Letter: Older pregnancies: proceed with care

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Sir: Polly Toynbee's article on older women bearing children ("A wrinkled, saggy woman carrying a foetus? Yuk", 3 June) was couched entirely in terms of physical distaste and prejudice. But I wonder if it was based on a misunderstanding of what is involved? It would be a real breakthrough if science could now make postmenopausal women fertile, but despite the term "fertility treatment", this is not what has been achieved.

What science can do is to enable a woman to bear a child from an egg which has been donated and transferred from another woman. And since this is so, it is very reasonable that the donor, or society in general, should take as much interest in the child's point of view as it does in the case of adoption. Women are encouraged to donate - not an easy or risk-free process - because they understand the pain of childlessness, and imagine a loving long-term family setting for what is biologically their own son or daughter. In practice, eggs are at a premium and in some parts of the world it is money that will determine who gets them. Here I would suggest we are entitled to proceed with caution and, as with so many other things in health care, it is a matter of priorities.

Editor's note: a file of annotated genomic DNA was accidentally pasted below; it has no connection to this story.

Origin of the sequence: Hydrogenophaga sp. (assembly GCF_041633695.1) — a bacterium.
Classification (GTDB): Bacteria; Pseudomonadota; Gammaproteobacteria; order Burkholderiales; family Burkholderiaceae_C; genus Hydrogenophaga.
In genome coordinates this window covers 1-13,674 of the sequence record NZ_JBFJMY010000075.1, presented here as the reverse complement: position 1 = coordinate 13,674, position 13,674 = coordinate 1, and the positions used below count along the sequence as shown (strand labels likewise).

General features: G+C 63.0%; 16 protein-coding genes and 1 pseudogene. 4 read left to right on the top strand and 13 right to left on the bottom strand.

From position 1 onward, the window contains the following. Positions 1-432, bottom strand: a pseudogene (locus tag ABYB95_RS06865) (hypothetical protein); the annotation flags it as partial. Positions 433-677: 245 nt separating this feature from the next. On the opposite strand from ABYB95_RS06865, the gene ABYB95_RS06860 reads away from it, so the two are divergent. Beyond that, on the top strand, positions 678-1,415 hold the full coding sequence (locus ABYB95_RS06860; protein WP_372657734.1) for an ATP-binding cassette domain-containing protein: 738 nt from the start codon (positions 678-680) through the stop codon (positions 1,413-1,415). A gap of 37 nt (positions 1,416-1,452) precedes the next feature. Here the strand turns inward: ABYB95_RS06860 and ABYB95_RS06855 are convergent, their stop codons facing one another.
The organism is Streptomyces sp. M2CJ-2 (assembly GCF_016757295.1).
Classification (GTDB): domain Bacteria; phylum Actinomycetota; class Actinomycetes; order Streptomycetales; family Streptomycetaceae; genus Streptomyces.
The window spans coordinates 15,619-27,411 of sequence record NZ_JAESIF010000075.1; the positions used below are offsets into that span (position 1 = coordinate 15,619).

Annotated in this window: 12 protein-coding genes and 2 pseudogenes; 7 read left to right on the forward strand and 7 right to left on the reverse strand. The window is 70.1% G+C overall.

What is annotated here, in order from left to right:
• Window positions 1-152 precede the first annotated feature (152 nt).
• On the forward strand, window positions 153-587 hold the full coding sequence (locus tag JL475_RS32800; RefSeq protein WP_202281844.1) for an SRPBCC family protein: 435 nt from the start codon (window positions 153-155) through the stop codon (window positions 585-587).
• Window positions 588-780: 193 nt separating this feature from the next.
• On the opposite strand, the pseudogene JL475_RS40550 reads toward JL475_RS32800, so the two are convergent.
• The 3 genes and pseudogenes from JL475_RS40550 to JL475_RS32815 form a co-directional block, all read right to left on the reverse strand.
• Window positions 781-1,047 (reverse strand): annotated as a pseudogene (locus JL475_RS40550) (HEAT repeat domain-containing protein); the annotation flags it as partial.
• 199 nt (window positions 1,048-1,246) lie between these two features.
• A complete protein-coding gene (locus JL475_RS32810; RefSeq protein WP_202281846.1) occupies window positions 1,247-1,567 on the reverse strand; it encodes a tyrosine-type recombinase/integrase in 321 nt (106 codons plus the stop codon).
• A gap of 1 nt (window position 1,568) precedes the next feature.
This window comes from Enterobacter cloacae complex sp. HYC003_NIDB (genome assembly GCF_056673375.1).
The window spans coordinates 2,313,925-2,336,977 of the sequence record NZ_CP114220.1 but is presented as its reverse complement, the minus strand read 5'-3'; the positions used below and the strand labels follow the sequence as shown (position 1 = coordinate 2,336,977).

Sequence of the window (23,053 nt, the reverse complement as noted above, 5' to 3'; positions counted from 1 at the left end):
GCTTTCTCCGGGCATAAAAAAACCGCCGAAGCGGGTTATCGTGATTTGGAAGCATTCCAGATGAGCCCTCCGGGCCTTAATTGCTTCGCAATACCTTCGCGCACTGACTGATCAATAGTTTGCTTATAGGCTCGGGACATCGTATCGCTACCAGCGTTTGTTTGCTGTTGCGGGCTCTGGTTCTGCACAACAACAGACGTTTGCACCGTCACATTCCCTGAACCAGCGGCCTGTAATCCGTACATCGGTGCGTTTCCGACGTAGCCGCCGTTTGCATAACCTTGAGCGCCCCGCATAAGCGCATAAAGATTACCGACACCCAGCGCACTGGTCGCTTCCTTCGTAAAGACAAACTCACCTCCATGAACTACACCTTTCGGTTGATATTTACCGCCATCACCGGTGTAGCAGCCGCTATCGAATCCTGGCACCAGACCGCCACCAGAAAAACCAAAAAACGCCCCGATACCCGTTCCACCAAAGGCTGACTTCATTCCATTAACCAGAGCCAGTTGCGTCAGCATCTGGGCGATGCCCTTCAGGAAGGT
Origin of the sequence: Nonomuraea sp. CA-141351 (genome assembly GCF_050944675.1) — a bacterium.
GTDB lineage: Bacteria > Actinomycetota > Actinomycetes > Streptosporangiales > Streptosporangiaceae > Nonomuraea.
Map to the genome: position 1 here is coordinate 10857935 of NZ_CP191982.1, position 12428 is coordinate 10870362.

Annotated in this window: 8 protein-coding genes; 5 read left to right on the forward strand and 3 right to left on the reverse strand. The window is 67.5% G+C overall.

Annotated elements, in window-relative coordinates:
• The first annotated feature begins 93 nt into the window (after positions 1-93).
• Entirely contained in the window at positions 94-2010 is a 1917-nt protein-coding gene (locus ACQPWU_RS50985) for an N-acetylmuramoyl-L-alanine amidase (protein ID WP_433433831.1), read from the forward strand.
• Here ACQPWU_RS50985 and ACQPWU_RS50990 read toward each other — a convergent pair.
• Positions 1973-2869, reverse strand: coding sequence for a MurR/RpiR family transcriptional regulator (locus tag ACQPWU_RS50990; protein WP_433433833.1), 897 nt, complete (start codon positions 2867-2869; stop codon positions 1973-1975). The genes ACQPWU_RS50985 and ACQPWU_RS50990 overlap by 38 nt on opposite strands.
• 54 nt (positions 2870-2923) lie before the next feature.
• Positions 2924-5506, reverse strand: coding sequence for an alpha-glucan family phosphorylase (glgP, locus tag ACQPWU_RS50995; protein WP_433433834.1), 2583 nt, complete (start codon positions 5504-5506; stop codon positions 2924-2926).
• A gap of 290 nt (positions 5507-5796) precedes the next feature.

As for the gender equality argument, well, the fact is men do remain genuinely fertile into old age, and so far we just have to accept the fact that women do not.



Department of Philosophy

University of Hull


5 June